That sounds like you're letting their criticism too much into the book. Let's look at the other points the author brings up before giving an answer.

In particular, there is one plot point one of my beta readers doesn't like that sets up an important subplot that leads to a lot of juicy conflict between the lead characters and a minor antagonist.

...

The only rule of thumb I have been able to figure out is: If multiple people have a problem with the same element of the story, it is probably a good idea to change it.

As you stated, it was just one. I would listen to what they say, and weigh if their reasons are good enough.

Because they're reading in linear order they only see the comparatively black-and-white event and don't see the more nuanced consequences of it. It touches on a touchy subject (namely, trauma), but it looks at a specific aspect of trauma that is whitewashed or played for laughs in most media and saying it should be changed is the exact response that kind of thing often gets. Nevertheless, I can see why people wouldn't like it. Regardless of whether the idea is good or not, I'm noticing that my mindset is starting to slip towards "it's badwrong" simply because the reviewer said it was bad rather than based on any coherent argument.

If it's important, keep it. As you had said, they only saw the event, not what happened afterwards. It's not good to listen to a judgement that hasn't heard the whole story.

I think if I had an issue where one beta reader hated a particular plot point and wanted it removed and another thought it was great and demand it be kept I would probably short-circuit.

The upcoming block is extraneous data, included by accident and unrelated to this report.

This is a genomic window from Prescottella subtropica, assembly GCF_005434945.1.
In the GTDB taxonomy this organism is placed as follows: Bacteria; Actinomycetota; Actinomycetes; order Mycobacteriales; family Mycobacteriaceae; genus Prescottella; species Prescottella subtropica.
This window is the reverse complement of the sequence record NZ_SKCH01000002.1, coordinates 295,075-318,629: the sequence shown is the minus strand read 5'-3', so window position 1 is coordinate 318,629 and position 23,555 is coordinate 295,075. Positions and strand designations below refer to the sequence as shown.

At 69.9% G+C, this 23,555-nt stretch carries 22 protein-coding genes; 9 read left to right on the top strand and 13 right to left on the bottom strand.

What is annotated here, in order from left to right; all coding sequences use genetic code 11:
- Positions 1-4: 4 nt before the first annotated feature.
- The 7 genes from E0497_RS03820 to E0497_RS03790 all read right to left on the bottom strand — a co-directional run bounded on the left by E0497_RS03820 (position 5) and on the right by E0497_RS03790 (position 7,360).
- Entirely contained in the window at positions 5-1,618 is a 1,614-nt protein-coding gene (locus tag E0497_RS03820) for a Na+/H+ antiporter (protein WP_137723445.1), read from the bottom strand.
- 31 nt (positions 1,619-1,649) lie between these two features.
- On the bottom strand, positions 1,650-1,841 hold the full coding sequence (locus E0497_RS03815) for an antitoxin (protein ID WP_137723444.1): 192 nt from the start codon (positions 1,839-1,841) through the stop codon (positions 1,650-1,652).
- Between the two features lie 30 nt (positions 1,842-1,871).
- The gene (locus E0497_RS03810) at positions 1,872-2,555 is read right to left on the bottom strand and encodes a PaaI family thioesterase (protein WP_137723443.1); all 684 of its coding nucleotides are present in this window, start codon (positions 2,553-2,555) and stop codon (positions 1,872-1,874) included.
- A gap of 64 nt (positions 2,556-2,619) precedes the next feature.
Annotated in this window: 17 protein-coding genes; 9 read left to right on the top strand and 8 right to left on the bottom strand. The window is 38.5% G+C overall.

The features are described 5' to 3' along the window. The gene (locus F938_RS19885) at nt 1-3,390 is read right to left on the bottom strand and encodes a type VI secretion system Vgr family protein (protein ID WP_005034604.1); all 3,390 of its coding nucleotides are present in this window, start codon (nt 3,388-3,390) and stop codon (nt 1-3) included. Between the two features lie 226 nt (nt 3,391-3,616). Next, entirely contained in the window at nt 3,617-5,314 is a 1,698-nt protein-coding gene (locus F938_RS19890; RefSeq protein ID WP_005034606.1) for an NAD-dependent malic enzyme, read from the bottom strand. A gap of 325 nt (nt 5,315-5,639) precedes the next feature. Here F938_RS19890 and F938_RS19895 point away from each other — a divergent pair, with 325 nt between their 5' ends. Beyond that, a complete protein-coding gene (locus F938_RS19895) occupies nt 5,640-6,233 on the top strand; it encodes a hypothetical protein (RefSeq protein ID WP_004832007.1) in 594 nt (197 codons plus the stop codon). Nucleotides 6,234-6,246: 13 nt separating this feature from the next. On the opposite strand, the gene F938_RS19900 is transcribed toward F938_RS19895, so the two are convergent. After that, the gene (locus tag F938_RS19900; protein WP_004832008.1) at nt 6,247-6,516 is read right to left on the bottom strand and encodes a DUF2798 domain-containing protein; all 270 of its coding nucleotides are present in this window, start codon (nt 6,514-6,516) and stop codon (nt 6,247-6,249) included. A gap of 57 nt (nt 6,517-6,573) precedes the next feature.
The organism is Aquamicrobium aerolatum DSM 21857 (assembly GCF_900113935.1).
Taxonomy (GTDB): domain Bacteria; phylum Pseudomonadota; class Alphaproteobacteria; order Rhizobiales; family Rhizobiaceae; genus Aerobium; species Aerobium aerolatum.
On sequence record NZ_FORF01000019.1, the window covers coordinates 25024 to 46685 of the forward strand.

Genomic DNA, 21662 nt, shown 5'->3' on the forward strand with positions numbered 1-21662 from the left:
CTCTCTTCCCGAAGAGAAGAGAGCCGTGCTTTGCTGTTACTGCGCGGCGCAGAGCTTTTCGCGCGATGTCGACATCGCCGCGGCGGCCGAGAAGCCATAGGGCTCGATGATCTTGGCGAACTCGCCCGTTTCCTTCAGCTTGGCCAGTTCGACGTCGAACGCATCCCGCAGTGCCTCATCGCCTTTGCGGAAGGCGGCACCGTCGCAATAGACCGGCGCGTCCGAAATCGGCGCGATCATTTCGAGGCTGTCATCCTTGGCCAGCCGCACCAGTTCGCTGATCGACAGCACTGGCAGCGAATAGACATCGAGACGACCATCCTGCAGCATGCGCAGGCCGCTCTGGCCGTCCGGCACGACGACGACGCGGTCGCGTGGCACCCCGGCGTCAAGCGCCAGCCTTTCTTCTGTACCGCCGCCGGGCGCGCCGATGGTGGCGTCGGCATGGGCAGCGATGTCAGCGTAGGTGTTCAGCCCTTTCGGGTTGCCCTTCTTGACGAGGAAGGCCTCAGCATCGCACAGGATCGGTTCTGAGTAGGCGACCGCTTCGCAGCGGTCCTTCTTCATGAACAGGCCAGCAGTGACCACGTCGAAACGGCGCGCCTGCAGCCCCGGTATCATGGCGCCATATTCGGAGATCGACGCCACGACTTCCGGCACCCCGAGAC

Honestly, same.

But if that happens, just weigh witch critique is better and more of an improvement.

I don't think the problem is any specific plot point, it's that I see it as a symptom that if I made every change beta readers suggested I would end up with a work that doesn't take any risks and loses it's impact. Though at the same time I want to write things that are enjoyable to read rather than making a didactic point.

Then have them read the aftermath too. You'll get better advice that way.

To clarify, I’m not asking how to shut out criticism entirely, claiming that my vision is perfect and must be protected at all costs. This is the entire problem, I know that feedback is critical for improving a novel and ironing out the areas an author might have a blind spot for, but this also makes me liable to incorporate every change someone insists upon regardless of how it affects the plot. But if I bend over backwards to incorporate every change that people ask of me I’ll end up with a bland, unfocused mess, especially if it involves cutting out plot points that set up later conflict.

It's only good to the point that it doesn't break you or the book (Unless if you do have a problem that you can't fix, and it's because of you, then you need to be broken; but if it's not, and you're bending over backwards, then you don't). Here's what to do:

  1. Weigh the critiques. Which ones are the best, the worst, in the middle, etc.? Separate these into groups.